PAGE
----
Monday, March 3, 2008

Making Money out of Patents

By: Alon Cohen - See me or call me

In general I think patents are a waste of time, specifically for the inventors. A patent is merely the right to sue someone, not a cash register, in fact, until you can actually sue someone it is nothing but a drain on your resources.

Most “business” models around patents involve suing companies that infringe on the patent, or threatening them, or selling the patents to the companies that can sue the people that potentially infringe, or having some legal firm help take the legal cost of suing on some contingency base.

It is all about a long legal fight that an inventor / patent owner has to initiate in case he/she was lucky to invent something useful. It seems what is required from the inventor is to be a lawyer, or at least have some affinity for legal battles.

In my mind a complete waste of time for society, just the opposite of the original idea of patents that were design to compensate and encourage people to invent and share for the good of all mankind. It seems that since the only people enjoying that legal economy are the legal firms, maybe they should encourage people to file patents on their firm’s dime.

During the summer (as I was visiting Israel) I encountered an interesting initiative from Procter and Gamble. The company has Identified Israel as a source of innovation and decided to shorten the process from innovation to market or from innovation to inventor compensation. In fact they opened an office where they encourage people to come up with an innovation and a business model, what ever that might be, and if the concept is good and match the company’s goals, and makes sense business wise, they will pay, and potentially take it to market. This is great news for inventors and for Israeli entrepreneurs since most VCs in Israel do not touch tangible-consumer-goods startups.

I can happily attest to the P&G process. During summer 2007, I entered a P&G contest, where they were in a search of a technological solution for a specific improvement of a popular consumer product. I presented a solution and won the contest, and yes they even paid. In my case one-time fee, as was agreed as part of the contest rules. Few weeks ago, Feb 2008, they opened the model for others to come and bring them ideas. Check P&G’s Israel office, or ask me how.

In many cases, where an individual file for a patent during the course his/her job, the patent legal work is paid for by the company and the patent is assigned to the company and not to the individual. In many cases, companies that are not trigger happy will never sue others for infringement as it may be too distracting for their day to day operation, or simply bad PR.

On my record, I have at least one patent that might be “legally monetized” the patent has to do with network based time shifting of radio and television broadcasts in essence a “network based TIVO”. If you have the time on interest find it here.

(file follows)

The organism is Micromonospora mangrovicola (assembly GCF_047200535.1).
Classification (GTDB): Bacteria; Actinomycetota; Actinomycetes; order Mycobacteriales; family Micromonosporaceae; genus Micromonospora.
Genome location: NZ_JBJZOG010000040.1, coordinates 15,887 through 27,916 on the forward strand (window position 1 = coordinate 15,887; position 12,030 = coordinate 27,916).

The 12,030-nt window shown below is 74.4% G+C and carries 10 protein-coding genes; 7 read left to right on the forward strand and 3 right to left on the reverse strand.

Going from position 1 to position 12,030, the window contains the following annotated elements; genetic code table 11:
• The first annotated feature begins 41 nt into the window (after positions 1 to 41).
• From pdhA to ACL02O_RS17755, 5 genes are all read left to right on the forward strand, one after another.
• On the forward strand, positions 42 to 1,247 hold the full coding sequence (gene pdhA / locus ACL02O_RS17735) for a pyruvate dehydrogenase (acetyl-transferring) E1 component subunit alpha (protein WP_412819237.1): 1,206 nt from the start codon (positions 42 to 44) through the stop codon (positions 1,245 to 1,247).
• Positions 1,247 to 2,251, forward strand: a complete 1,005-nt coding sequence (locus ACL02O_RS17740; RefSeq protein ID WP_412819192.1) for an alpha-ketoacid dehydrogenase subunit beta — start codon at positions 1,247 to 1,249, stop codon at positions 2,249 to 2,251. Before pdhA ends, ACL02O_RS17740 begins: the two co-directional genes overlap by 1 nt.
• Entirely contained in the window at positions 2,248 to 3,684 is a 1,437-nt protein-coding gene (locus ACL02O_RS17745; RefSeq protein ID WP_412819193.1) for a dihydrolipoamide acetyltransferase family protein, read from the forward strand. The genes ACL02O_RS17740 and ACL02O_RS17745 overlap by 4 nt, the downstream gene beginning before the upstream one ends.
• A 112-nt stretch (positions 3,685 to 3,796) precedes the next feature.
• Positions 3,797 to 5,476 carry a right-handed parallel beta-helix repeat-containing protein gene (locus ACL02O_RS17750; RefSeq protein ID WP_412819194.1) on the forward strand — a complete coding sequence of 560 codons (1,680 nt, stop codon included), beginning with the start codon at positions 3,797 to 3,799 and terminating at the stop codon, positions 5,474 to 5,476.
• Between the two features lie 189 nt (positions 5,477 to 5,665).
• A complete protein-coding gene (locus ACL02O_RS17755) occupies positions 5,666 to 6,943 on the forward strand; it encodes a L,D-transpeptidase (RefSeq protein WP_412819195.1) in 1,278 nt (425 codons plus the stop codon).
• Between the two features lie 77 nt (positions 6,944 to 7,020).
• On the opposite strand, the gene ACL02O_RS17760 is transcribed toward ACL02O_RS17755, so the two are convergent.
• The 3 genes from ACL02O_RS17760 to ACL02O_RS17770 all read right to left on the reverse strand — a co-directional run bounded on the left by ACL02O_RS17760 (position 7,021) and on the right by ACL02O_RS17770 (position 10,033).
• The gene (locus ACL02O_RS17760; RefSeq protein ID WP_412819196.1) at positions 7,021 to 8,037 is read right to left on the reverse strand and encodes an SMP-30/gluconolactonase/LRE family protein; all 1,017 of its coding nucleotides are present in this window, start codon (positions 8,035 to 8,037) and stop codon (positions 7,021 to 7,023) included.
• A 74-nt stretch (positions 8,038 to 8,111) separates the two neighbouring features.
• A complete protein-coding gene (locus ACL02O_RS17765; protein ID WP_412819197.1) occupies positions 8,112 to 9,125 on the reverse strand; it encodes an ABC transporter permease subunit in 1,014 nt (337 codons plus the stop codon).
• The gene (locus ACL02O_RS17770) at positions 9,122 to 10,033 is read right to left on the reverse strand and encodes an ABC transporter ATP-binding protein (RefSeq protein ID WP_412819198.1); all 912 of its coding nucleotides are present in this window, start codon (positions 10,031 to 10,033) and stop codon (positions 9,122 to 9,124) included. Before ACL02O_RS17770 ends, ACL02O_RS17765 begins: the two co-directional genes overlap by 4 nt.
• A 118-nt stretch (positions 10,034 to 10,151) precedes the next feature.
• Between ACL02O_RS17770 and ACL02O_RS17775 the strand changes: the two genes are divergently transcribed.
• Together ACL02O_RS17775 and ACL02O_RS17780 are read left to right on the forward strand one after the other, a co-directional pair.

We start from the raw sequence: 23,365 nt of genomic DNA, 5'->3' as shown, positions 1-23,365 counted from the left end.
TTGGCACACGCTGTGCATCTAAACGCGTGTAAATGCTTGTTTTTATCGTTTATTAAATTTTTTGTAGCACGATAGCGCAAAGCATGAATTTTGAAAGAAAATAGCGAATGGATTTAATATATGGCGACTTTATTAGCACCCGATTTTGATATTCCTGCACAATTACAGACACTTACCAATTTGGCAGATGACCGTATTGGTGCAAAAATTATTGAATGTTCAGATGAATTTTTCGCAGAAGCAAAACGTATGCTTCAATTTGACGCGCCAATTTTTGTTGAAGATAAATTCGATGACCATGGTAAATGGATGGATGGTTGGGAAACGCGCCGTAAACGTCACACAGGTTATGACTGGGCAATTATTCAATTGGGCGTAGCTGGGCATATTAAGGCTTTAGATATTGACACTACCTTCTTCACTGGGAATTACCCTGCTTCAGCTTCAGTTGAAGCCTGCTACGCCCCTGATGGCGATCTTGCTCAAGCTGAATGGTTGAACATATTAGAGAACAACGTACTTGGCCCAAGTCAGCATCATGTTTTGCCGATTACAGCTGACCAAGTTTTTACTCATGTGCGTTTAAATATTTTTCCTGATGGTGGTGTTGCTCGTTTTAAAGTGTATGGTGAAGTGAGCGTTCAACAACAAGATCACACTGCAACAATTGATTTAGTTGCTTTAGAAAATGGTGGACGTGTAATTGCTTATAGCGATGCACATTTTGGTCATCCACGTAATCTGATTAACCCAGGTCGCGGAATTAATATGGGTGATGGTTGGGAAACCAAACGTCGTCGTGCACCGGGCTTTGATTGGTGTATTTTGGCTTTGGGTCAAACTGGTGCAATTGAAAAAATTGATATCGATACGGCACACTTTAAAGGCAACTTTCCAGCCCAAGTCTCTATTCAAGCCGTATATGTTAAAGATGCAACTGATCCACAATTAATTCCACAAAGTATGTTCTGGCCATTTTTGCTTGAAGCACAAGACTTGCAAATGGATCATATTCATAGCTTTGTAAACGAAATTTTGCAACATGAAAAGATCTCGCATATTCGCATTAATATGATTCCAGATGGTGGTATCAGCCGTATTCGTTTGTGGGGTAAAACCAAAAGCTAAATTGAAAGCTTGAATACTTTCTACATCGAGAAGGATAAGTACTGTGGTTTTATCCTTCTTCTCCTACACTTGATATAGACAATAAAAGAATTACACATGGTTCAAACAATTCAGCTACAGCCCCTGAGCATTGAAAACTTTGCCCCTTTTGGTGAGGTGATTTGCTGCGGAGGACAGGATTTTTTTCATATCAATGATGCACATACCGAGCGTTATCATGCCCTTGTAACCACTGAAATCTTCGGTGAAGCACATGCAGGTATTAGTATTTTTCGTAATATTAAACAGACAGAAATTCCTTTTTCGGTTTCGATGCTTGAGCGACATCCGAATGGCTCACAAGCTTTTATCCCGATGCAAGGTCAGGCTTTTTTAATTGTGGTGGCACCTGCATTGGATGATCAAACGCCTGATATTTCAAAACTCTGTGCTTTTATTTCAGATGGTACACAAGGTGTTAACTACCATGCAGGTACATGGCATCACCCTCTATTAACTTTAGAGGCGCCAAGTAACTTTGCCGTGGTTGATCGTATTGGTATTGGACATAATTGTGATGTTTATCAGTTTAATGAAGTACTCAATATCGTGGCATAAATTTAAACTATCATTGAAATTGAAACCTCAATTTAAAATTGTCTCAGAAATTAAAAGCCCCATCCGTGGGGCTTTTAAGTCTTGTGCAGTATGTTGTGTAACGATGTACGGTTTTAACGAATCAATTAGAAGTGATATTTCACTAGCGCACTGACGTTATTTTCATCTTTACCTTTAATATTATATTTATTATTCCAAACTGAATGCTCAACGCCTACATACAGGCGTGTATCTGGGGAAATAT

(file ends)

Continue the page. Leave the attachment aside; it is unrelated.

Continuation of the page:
As I am really fed up with the patent legal process (and find it boring), I am trying to think of new innovative ways to make money out of innovation which is interesting. In a sense I am looking for a quick way to flush the potential of a patent if such potential exists.

One such way which I am contemplating now, is submitting a provisional patent (very low cost say at LegalZoom), then publishing the patent / idea on a blog, potentially even stating a ball park price, and inviting potential companies by name, to come and read the concept.

Correct me if you think my logic is wrong here. If a company reads this blog and find some innovative idea interesting, they will want to be the first to engage and negotiate out of concern that their competitors will try and grab the patent for its priority date. Since they don’t know if others have approached me they might move even faster. Unless, say Google will cooperate with Microsoft, to NOT buy the patent, for a year, the process seems safe.

Obviously the idea has to hold some merits, if it doesn’t, nothing will happen and the patent will become public domain. The inventor invested not thousands, but rather just few hundreds of dollars; hence the value got flushed early on into the process for the innovator at very low cost. It is also good for the rest of humanity since after a year, if a real patent was not filed, the provisional patent is out there for anyone to use.

Let me know what you think, I am gearing up to try this concept myself on this blog so if the logic is wrong let me know.

As for new patent ideas, if you are Google / Microsoft, or LinkedIn / Xing, stay tuned, I have something coming up for you to fight over.